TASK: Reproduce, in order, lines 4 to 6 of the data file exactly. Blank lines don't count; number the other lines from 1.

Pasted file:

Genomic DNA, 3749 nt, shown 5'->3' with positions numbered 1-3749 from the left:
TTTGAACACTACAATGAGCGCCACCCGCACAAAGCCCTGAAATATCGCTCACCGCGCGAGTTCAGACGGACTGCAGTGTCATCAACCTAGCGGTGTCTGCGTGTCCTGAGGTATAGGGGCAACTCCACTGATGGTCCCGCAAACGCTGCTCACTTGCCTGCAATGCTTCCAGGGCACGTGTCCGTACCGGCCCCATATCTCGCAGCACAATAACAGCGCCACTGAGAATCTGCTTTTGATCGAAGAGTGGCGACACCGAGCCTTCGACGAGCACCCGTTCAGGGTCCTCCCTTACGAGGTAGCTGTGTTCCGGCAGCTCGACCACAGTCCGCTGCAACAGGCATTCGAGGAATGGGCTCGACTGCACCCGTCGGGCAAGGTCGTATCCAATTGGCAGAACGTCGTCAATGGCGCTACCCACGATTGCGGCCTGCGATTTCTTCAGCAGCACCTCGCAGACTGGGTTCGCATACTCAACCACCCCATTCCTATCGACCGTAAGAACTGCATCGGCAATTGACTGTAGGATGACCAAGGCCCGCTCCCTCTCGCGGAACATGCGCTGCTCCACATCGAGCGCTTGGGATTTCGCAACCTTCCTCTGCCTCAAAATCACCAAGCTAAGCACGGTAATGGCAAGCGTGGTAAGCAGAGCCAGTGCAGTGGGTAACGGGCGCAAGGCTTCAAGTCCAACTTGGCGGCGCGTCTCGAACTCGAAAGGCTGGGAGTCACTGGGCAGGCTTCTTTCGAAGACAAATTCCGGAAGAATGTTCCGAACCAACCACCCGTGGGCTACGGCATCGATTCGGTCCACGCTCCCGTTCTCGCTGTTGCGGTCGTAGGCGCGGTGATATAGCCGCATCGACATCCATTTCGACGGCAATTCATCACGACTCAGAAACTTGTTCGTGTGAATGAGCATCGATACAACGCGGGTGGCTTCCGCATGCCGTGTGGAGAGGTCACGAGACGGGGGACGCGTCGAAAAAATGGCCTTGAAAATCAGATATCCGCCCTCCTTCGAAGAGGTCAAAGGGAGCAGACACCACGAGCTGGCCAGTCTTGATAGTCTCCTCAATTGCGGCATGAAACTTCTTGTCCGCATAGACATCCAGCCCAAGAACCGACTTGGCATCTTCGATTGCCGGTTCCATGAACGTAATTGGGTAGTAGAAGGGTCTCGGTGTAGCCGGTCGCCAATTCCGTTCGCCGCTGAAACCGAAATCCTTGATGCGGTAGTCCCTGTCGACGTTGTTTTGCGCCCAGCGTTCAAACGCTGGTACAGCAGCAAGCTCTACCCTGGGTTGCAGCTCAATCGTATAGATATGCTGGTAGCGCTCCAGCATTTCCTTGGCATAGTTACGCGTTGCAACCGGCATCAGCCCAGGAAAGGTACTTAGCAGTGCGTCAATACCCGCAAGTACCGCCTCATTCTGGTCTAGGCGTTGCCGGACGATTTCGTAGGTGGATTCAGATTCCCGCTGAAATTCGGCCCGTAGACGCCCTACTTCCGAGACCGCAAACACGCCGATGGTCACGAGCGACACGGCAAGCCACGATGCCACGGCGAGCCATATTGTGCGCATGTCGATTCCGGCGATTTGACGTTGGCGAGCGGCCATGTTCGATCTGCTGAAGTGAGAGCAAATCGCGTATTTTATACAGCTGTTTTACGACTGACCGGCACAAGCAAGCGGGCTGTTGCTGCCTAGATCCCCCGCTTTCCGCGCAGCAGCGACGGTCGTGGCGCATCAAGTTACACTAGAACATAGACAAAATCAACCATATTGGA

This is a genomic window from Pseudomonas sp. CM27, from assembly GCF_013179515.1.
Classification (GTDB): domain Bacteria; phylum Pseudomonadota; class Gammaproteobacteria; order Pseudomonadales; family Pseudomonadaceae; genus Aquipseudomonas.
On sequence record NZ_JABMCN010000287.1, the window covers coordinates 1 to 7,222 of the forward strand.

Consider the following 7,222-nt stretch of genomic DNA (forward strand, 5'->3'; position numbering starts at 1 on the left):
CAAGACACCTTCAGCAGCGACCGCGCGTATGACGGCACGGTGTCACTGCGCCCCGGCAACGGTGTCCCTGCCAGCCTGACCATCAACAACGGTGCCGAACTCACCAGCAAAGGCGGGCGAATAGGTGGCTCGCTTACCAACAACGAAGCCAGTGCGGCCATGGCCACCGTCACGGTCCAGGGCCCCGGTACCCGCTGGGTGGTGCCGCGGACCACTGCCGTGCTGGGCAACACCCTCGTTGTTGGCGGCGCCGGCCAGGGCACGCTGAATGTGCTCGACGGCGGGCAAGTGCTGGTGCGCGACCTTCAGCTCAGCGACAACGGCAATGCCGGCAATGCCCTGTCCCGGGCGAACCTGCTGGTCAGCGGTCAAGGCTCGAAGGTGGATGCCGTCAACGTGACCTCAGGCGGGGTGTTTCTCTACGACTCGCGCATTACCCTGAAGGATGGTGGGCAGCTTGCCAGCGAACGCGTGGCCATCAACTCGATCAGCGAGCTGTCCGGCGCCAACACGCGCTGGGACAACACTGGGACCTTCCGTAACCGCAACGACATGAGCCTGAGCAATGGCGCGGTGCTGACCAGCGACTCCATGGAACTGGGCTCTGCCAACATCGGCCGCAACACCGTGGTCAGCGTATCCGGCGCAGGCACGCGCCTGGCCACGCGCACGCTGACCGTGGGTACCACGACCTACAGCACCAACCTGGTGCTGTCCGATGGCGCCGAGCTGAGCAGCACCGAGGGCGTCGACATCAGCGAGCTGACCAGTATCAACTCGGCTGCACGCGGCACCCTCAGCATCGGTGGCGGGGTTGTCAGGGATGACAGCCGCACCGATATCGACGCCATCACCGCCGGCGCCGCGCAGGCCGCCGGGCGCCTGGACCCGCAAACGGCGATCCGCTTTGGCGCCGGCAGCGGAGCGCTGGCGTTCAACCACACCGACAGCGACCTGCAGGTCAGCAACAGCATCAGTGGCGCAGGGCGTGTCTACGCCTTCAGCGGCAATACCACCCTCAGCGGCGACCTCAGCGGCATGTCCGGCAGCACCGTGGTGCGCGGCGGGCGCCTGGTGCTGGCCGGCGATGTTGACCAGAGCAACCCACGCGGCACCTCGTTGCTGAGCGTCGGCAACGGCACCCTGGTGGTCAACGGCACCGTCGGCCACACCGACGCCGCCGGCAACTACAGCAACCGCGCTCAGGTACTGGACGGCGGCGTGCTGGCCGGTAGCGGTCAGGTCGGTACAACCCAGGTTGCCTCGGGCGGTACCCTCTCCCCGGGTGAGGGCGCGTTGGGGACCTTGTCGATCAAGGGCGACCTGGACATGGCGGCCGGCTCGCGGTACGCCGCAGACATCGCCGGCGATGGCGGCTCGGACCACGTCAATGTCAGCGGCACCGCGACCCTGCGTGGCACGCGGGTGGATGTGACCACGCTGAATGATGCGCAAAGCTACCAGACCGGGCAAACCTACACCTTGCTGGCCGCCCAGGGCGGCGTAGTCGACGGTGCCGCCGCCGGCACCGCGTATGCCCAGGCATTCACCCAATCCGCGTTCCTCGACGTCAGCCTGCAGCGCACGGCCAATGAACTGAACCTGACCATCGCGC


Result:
Classification (GTDB): domain Bacteria; phylum Pseudomonadota; class Gammaproteobacteria; order Pseudomonadales; family Pseudomonadaceae; genus Aquipseudomonas.
On sequence record NZ_JABMCN010000287.1, the window covers coordinates 1 to 7,222 of the forward strand.

Consider the following 7,222-nt stretch of genomic DNA (forward strand, 5'->3'; position numbering starts at 1 on the left):